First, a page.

|From left to right: Jesse Avila, Sylvia Ballin, Mayor Antonio Lopez, |
Robert Gonzales and Joel Fajardo.
Photo courtesy of the San Fernando Sun.
San Fernando Democrats Resist
- The corrupt slush fund that is called the High-Speed Rail Authority was confronted by Democrat officials in a Los Angeles area city.
(Los Angeles Times) - Finding a route into the Los Angeles Basin for the California bullet train is proving far more difficult than it seemed a year ago, as opposition is surging in wealthy and working-class communities alike.
The depth of opposition became more apparent Thursday evening when protesters in the city of San Fernando took over an open house meeting held by the California High-Speed Rail Authority. They demanded that state officials answer questions about the project's impact on their community.
But unlike typical protests, this one was led by elected officials. Seventy people, headed by the city's mayor pro tem and other current and former city officials, marched into a city auditorium and set up their own public address system.
With their Police Department on hand, they confronted state officials with anger that has not been seen even in the virulent opposition to the project in Northern California or the Central Valley.
"The bottom line is you are not really welcome," Mayor Pro Tem Sylvia Ballin told state officials, whose plans call for bisecting the small working-class city with high sound walls that the city fears will become an eyesore and magnet for graffiti.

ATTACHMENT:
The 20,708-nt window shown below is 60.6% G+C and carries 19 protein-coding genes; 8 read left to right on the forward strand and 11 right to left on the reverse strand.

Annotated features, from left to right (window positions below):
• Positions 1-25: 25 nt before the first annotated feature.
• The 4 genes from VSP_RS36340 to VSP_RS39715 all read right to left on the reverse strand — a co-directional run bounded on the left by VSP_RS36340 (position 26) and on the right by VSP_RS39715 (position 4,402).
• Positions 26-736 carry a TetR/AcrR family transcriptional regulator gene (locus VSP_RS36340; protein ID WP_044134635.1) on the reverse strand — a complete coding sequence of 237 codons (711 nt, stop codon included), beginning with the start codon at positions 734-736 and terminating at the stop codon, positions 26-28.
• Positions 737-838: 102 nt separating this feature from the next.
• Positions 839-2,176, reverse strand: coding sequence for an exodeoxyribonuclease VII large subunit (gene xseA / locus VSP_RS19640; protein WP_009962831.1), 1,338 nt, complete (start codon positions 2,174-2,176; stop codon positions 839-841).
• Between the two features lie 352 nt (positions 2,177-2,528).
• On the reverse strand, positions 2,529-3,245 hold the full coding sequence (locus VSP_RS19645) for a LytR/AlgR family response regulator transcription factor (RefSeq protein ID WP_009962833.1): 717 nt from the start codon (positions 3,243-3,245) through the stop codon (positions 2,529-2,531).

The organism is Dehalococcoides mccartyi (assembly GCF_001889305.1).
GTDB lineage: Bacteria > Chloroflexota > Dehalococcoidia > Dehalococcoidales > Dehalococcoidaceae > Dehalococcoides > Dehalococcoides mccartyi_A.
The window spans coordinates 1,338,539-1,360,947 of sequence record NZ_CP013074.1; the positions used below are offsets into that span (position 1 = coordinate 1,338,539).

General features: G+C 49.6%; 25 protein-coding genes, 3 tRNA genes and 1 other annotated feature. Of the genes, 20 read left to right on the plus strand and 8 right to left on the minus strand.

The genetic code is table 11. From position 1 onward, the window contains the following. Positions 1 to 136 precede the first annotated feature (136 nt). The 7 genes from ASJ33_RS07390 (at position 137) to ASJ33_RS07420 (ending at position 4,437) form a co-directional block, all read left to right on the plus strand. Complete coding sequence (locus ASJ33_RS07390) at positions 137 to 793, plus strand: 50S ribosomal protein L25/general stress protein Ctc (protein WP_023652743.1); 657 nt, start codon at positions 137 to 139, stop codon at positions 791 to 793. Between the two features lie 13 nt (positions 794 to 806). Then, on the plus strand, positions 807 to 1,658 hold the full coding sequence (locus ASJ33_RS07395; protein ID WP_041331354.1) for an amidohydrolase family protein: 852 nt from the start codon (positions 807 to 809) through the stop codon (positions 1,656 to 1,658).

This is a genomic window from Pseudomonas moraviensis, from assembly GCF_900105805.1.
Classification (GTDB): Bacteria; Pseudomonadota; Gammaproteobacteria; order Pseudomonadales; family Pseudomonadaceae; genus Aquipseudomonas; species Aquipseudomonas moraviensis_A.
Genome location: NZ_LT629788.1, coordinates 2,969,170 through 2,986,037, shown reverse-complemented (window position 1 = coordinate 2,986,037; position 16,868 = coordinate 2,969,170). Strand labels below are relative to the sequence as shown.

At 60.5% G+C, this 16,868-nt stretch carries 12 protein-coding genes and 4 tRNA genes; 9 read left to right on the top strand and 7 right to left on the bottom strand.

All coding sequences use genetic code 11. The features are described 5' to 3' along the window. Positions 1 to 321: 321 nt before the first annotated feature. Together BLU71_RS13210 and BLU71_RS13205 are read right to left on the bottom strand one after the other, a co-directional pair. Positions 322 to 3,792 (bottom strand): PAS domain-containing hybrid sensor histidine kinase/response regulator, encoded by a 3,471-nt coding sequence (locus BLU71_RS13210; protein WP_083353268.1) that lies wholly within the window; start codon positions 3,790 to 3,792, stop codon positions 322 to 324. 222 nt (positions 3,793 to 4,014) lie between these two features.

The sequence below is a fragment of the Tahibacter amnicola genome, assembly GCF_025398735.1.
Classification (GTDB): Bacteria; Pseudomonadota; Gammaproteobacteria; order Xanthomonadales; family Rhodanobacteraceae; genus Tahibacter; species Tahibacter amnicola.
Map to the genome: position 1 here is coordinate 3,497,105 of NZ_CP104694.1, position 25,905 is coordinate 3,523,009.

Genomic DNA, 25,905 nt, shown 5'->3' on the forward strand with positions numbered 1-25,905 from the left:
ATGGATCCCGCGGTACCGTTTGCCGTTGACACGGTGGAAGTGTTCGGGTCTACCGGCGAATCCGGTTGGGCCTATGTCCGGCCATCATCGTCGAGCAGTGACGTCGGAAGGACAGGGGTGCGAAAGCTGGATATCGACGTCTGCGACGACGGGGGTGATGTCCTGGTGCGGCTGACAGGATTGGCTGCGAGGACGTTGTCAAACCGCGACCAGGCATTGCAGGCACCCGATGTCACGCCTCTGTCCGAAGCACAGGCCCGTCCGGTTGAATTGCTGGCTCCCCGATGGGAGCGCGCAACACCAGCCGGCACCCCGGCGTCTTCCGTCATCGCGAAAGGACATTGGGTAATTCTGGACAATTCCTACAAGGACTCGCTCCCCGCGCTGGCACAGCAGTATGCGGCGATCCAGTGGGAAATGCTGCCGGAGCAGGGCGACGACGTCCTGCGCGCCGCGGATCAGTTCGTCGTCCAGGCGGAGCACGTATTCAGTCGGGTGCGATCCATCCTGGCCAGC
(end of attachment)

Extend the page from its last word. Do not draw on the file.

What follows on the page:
"We will lose in the city $1.3 million annually as a result of your brilliant planning," she said, referring to projected losses of tax revenue when businesses shut down. "We are here to tell you we will not accept it quietly, not one bit."
Farmers in the Central Valley delayed the project with lawsuits and refused to sell their fields at prices they considered low. Now, finding a way for the train to pass into the nation's second-largest city is proving difficult and time-consuming.
Stunned state officials stood stone-faced at the protest, refusing to answer questions that Ballin and other city officials and residents asked.
"The route would destroy this community, splitting it north to south," City Manager Brian Saeki said in an interview.
Opposition has also steadily mounted in Pacoima, Sylmar, Santa Clarita and Los Angeles neighborhoods over the original route, which would bring the rail line from Palmdale to Burbank Bob Hope Airport via an alignment following California 14 and the 5 Freeway. The communities have been riven in the past by the 5, 118 and 210 freeways.
Protesters said they would not accept the state's way of conducting meetings on the project, which includes refusing to allow residents to ask questions during an open forum.
"We say no," San Fernando Councilman Jaime Soto told state officials from his microphone. "This is not your regular meeting. You are a guest here."
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Amtrak Pacific Surfliner at Del Mar, CA
Simply connect San Jose and San Luis Obispo and you have a statewide rail system. But easy and cheap are words the liar politicians have never heard.